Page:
How are the Churches under persecution facing this ordeal? Some two or three years ago, I was asking an Arch-bishop (now dead) of a State in which there was persecution, how he and his people were facing it. He gave me rather an unexpected answer. He said: "We are facing it by prayer, by endurance and by silence." It is true to say that all these Churches are facing the position in a spirit of prayer. I am told that the Churches have never been so crowded as they are now in some of these countries where persecution is rife, and certainly they are facing the position with endurance. Many of them are suffering in great silence. I want to explain, also, that they are facing the position with a readiness, where necessary and where it is legitimate, to compromise.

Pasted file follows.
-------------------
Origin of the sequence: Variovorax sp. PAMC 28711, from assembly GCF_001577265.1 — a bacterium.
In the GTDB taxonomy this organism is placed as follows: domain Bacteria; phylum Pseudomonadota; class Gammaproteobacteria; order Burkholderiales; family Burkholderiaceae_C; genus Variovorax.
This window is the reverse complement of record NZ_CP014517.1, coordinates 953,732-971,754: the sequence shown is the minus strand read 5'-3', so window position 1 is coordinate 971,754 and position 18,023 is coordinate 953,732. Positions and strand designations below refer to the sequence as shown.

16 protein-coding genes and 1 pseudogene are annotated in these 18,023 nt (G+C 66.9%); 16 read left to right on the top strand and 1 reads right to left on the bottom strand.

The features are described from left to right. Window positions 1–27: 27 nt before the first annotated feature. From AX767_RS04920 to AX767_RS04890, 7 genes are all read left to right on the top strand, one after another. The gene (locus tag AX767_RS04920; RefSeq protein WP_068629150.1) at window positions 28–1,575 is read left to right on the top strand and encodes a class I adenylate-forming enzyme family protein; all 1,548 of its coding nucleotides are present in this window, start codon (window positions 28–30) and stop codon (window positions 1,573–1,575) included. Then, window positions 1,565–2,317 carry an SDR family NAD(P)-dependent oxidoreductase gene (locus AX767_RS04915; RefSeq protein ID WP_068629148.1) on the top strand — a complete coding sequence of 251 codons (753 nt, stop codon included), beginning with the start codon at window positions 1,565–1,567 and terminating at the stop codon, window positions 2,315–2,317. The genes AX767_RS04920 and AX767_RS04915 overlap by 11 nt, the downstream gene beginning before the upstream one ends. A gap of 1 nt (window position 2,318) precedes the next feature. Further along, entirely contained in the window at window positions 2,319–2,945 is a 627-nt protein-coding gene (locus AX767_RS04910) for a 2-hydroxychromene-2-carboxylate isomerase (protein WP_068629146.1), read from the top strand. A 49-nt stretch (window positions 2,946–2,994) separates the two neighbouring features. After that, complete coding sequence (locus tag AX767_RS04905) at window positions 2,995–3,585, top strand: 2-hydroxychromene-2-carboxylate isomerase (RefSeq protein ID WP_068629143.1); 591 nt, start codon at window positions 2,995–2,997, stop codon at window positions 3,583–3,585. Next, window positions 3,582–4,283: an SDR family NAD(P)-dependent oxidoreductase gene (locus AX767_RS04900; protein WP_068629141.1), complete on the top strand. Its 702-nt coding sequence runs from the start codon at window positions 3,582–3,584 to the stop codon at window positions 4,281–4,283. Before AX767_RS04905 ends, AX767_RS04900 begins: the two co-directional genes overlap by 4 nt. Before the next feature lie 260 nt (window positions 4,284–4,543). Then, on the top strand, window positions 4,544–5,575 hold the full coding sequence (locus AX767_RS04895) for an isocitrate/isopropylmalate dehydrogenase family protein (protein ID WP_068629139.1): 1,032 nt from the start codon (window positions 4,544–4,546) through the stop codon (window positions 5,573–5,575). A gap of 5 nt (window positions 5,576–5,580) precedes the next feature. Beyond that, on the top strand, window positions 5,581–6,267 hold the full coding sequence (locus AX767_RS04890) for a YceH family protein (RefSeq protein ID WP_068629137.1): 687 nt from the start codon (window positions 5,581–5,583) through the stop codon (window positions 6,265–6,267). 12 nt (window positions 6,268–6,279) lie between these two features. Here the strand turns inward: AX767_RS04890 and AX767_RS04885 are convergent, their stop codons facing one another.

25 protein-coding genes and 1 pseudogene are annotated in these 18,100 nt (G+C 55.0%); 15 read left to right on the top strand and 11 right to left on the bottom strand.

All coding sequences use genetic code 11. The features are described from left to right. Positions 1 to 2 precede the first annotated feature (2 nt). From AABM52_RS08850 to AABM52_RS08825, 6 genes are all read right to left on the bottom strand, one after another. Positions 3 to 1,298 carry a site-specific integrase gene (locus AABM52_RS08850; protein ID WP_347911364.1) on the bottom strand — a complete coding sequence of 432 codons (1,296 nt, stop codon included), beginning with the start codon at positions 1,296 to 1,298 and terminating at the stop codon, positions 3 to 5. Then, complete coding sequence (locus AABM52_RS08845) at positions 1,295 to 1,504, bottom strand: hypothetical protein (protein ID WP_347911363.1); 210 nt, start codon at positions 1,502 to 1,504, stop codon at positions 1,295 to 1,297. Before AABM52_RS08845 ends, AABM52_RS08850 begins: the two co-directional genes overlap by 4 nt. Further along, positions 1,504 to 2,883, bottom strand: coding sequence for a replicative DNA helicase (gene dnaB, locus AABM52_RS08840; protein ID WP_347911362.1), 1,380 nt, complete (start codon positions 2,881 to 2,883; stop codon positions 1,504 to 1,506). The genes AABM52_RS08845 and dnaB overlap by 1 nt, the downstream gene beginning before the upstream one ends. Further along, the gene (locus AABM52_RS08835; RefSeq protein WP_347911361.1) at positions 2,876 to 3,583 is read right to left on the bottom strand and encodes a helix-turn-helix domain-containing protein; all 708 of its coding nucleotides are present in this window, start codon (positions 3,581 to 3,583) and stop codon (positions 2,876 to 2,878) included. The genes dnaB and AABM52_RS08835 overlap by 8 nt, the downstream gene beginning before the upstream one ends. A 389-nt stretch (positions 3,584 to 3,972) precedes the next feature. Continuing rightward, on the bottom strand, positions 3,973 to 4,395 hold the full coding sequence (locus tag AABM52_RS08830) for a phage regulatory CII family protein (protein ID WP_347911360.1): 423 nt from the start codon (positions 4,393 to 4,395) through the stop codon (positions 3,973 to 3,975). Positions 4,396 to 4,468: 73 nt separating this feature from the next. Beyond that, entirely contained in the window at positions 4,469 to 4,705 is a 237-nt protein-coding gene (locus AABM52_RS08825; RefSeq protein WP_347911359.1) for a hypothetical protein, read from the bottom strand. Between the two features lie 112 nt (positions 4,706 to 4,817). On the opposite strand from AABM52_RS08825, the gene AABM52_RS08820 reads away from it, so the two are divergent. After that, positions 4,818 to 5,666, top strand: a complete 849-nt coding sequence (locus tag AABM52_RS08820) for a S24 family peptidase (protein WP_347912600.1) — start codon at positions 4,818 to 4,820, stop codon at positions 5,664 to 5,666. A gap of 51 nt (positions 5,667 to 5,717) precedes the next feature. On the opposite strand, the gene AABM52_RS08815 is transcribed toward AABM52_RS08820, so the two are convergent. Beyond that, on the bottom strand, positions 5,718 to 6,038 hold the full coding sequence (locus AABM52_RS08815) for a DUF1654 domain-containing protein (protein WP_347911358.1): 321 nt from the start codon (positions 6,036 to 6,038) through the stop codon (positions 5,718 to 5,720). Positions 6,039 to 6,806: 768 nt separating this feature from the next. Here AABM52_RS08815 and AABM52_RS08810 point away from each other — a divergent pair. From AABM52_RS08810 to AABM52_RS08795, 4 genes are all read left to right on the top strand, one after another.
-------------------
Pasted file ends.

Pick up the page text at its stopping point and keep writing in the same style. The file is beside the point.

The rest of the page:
From time to time your Lordships have read of agreements between the bishops of this or that country and the State, or of agreements which have been made be-tween the Protestant Churches and the State. In the circumstances in which these Churches are placed, some com-promise is quite inevitable if the Churches are to survive. We have no right to criticise the Churches or the bishops for attempting to enter into some agreement with the State. It has been attempted in Poland, Hungary and even, to a limited extent, in Czechoslovakia, where the clergy were authorised by the bishops to take an oath of loyalty to the State with a certain amount of mental reservation. The point I want to make is this: that, while in my opinion these Churches are perfectly right in trying to make some kind of compromise with the Government which will enable them to survive, in no case have the Orthodox, the Roman Catholic or the Protestant Churches compromised on any matter of principle connected either with worship or with faith. I am perfectly certain that the bishops and the clergy of these Churches would face martyrdom rather than com-promise on vital matters of worship or of faith.